The next day she decided to go to her office out of habit or boredom. She walked through deserted streets even though it was laughably inefficient compared to flying. She liked the sturdy footfalls of her feet meeting the pavement, the feel of the Earth rising up below her. Her boss appeared around lunchtime, walking rapidly through the enormous cubicle space, throwing up his hands and saying, "get out of here" to no one in particular.
Reports of disease and accidents plummeted. A paper came out showing that amount of time flown per day corresponded with fewer incidents of every ailment, from cardiovascular disease to diabetes. Aside from acting as a natural mood stabilizer, flying also appeared to slow digestion. Nora herself hadn't eaten anything in the last day and felt perfectly fine.
Nora sat on her favorite bench, watching a couple drift, a dog trotting on the ground below them and gazing up adoringly. Animals didn't appear capable of unassisted flight, not even primates, according to one TV program she had watched. It had been seventeen days since the first UHF video emerged.
A sudden rattle made her turn. A girl approached, wheeling a grocery cart full of bulging garbage bags. The girl walked quickly and hunched over the cart.
"What are you doing?" Nora asked. She hardly saw anyone walking anymore.
"Going to the underground, where this," she gestured upwards, "can't reach us." She didn't slow her pace, so Nora got up to follow her.
"Where what can't get you?" Nora asked.
"Whatever it is," the girl said grimly. "You should join us."
The "underground" was down one of the nearby subway platforms. Flaps of worn cardboard hung taped across the entrance. They pushed past the sheet and Nora helped the girl lift the cart down the stairs.
Candles and electronic lanterns rested on dozens of cinderblocks scattered near the pay machines. The air was dank. Two dozen or so people crawled on the floor between the blocks.
"Get down," the girl hissed at Nora, and Nora obligingly got onto her hands and knees, and then lower onto her stomach at the girl's frantic gestures. She tugged herself next to the girl, the rough asphalt pulling at her cotton shirt. It was a slow business, squirming along on her stomach.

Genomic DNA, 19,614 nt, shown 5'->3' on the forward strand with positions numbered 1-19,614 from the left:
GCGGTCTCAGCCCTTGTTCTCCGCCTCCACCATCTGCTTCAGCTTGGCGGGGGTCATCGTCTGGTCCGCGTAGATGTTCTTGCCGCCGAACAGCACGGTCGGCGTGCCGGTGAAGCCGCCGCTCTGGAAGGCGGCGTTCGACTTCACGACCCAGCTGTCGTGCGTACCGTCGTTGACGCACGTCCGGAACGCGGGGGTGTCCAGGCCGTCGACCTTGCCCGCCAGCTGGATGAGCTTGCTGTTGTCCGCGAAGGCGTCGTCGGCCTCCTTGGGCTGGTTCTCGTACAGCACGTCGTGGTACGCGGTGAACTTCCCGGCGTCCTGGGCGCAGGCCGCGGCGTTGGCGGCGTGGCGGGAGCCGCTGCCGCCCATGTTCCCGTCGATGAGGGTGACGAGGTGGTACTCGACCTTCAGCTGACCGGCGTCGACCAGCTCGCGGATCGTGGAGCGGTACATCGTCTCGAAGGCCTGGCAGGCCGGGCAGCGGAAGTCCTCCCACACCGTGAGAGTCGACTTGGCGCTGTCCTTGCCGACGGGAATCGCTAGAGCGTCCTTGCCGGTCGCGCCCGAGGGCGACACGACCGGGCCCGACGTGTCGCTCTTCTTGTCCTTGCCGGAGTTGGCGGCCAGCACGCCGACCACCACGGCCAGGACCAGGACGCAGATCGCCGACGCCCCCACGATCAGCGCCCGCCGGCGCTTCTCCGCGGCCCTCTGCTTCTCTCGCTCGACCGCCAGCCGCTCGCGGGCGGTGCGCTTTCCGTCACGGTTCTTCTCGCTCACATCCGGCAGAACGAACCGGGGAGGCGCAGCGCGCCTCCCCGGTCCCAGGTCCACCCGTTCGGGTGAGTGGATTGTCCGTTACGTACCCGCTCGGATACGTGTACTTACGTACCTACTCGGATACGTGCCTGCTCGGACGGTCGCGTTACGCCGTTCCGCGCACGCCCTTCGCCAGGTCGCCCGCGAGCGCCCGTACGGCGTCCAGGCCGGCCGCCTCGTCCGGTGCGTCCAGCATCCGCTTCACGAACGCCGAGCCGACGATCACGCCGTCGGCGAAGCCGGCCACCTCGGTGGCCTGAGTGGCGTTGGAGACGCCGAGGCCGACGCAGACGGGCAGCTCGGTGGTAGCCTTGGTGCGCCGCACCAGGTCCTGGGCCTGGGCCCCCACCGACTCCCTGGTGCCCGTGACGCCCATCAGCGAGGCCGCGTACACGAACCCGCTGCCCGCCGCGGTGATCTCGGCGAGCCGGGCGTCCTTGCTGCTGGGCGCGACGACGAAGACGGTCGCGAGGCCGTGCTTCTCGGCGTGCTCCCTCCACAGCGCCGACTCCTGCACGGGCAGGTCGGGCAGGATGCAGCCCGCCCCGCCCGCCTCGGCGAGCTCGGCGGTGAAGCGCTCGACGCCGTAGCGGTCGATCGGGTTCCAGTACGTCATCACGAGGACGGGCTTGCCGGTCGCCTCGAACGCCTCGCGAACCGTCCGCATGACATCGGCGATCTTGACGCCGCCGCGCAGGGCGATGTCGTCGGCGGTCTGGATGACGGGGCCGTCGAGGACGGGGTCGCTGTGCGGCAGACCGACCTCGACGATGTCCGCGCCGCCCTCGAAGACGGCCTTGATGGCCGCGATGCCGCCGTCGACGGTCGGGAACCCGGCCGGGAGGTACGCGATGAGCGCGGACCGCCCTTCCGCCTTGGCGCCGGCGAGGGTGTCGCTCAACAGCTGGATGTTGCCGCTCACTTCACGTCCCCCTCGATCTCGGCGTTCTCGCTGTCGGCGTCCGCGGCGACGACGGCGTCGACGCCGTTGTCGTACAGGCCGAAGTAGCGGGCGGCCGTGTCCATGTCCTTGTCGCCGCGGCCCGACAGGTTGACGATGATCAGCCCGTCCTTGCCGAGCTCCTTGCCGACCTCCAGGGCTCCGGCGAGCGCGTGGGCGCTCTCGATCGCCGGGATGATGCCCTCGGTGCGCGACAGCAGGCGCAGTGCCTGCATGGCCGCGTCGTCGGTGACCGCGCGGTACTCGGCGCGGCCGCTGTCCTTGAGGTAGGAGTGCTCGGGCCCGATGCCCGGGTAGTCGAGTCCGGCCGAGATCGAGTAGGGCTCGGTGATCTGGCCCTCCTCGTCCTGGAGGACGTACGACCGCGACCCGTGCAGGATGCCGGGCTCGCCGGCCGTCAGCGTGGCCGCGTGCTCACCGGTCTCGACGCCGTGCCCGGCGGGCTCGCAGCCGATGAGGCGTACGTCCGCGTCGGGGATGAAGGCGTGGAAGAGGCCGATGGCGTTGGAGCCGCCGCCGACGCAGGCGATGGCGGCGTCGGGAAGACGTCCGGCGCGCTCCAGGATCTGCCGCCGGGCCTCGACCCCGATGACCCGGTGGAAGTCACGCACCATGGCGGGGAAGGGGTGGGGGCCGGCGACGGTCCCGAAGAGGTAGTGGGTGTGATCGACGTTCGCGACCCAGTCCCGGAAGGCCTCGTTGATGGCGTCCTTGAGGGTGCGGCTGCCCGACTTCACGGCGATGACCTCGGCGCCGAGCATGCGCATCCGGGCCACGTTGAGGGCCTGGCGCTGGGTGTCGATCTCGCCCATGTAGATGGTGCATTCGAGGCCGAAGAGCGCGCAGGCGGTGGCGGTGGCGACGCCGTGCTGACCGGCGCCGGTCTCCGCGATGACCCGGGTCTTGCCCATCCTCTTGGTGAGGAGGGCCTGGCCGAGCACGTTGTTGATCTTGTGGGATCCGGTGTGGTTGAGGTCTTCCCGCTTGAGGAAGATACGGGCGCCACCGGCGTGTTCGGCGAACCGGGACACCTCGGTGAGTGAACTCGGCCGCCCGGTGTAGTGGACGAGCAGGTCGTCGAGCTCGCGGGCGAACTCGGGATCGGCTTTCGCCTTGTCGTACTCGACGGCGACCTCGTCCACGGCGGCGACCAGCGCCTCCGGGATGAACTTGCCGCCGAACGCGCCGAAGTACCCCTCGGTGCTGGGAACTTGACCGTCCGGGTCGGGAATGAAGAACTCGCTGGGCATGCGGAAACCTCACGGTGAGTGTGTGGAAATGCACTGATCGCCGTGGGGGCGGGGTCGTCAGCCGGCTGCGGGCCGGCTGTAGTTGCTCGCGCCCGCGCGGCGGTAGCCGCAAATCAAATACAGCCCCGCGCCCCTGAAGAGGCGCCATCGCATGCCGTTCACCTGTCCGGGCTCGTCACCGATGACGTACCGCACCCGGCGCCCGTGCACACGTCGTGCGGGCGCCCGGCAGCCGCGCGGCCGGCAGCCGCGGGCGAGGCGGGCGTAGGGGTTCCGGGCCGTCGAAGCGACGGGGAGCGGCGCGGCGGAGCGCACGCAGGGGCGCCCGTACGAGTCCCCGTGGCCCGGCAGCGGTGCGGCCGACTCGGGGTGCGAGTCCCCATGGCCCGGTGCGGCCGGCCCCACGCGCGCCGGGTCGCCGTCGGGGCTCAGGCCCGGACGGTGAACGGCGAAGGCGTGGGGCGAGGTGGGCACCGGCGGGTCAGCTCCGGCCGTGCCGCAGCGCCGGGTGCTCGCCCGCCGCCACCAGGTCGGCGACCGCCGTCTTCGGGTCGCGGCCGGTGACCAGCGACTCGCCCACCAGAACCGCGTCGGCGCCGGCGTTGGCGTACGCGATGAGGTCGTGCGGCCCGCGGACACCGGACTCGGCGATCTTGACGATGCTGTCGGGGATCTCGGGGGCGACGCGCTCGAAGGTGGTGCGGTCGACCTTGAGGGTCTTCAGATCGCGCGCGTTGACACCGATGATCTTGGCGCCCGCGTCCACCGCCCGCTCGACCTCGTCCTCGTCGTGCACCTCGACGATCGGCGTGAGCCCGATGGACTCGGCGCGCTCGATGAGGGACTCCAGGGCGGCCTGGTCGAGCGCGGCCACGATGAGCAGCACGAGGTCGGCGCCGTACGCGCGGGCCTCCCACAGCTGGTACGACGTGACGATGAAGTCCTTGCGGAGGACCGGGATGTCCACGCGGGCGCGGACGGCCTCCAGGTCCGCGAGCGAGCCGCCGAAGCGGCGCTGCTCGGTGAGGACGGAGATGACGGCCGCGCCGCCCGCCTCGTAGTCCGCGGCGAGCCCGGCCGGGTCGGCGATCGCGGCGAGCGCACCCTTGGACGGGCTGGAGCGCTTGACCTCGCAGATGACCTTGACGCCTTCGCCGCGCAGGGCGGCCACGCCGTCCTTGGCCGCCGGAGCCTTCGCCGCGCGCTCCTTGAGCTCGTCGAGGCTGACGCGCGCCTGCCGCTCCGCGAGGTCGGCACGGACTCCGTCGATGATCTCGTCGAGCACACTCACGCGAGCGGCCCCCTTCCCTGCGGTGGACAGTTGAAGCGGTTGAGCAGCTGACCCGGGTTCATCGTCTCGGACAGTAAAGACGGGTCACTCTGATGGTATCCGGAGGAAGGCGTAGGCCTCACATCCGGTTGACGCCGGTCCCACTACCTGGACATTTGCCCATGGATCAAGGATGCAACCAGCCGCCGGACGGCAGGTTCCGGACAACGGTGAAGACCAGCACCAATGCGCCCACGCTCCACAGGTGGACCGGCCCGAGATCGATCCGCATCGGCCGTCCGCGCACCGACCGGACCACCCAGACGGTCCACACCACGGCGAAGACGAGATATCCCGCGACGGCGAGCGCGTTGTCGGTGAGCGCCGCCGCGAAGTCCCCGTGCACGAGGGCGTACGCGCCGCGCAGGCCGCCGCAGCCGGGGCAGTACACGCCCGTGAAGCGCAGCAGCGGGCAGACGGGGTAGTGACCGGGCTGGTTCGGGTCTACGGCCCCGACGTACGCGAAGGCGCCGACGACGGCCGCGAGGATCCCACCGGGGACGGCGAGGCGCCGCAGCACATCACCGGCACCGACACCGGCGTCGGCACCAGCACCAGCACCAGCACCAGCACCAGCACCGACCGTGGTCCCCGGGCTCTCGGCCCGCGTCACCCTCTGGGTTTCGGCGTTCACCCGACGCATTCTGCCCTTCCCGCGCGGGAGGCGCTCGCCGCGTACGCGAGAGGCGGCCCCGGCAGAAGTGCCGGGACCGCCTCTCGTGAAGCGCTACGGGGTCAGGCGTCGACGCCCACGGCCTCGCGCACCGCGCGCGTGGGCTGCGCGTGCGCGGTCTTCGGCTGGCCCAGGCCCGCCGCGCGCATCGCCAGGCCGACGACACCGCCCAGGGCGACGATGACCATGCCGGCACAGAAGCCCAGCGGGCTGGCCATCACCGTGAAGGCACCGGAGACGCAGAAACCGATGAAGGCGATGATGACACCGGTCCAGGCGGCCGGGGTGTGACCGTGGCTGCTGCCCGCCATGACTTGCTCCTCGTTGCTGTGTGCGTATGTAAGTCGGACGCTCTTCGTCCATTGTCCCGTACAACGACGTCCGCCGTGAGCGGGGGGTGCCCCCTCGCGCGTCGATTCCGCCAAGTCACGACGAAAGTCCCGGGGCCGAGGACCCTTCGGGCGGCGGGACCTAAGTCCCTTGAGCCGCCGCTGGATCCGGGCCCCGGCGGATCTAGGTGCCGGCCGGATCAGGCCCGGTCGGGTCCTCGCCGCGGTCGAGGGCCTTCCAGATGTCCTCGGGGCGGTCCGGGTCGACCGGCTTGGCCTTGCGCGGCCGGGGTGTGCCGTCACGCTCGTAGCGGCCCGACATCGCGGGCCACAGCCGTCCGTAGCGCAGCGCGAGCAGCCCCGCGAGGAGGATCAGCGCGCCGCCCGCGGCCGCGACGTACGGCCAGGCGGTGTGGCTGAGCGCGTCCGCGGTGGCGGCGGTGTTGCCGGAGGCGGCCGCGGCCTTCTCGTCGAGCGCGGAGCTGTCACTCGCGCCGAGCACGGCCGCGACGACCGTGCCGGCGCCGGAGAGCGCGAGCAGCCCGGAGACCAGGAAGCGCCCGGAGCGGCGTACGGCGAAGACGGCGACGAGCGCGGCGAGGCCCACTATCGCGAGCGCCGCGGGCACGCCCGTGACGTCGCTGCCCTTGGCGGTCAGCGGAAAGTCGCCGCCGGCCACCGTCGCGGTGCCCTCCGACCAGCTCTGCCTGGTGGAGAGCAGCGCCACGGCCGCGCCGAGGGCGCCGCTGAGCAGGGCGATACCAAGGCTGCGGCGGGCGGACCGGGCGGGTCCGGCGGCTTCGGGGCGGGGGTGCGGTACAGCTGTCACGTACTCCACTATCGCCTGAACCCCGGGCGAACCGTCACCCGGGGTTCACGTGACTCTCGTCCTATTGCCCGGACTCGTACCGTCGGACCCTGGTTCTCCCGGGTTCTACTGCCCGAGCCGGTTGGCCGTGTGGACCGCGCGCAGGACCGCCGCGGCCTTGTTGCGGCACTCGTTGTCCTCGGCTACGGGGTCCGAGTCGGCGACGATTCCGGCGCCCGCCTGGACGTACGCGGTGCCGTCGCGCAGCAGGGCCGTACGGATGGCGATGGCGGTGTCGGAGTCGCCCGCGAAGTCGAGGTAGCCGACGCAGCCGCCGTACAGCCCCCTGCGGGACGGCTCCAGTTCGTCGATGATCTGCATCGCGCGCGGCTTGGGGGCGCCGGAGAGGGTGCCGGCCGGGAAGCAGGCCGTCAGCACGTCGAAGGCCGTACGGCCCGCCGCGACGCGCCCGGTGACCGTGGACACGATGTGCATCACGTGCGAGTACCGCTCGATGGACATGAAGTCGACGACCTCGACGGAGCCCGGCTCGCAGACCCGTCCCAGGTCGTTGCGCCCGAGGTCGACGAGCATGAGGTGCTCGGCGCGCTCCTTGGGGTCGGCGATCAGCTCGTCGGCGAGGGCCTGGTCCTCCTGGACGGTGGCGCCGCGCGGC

"Something to drink?" the girl offered, and started crawling to a mountain of carefully stacked Capri Suns and waters against the far wall. It would take her a while to get there. The other people crawling looked mostly young, and some murmured to each other as they neared the grocery cart.
Nora's back started to hurt and she missed the sunlight already, so she shook her head and crawled back to the stairs before standing and hurrying out.
Two days later, Nora stopped by the underground again, but found only crumpled drink boxes and some water bottle caps. She picked up a journal someone had scribbled in and read the last entry, the only entry, dated for yesterday.
"Something's happening, we are being cast up and out and everyone's brainwashed but how can we fight it it's like I'm a drop in the sea and I can't DO anything about it and I'm just so tired of arguing and fighting so tomorrow we're all going to go and if you read this know that there was a whole society on earth once but something cast us away, a doorway to the next level and we as a species are transcending or we're being transported or we're all insane I'm so sick of not knowing and we can't stay here anyway, this earth is poisoned we all know it it was our fault and now we're going to pay penance for it."
Nora closed the journal but held onto it. As she came up from the subway steps someone called down to her from a hundred feet at least. He shouted, a long green robe flapping against the glint of the sun.
"Are you Nu?" Nora called back after clearing her throat. It had been a while since she had spoken to anyone.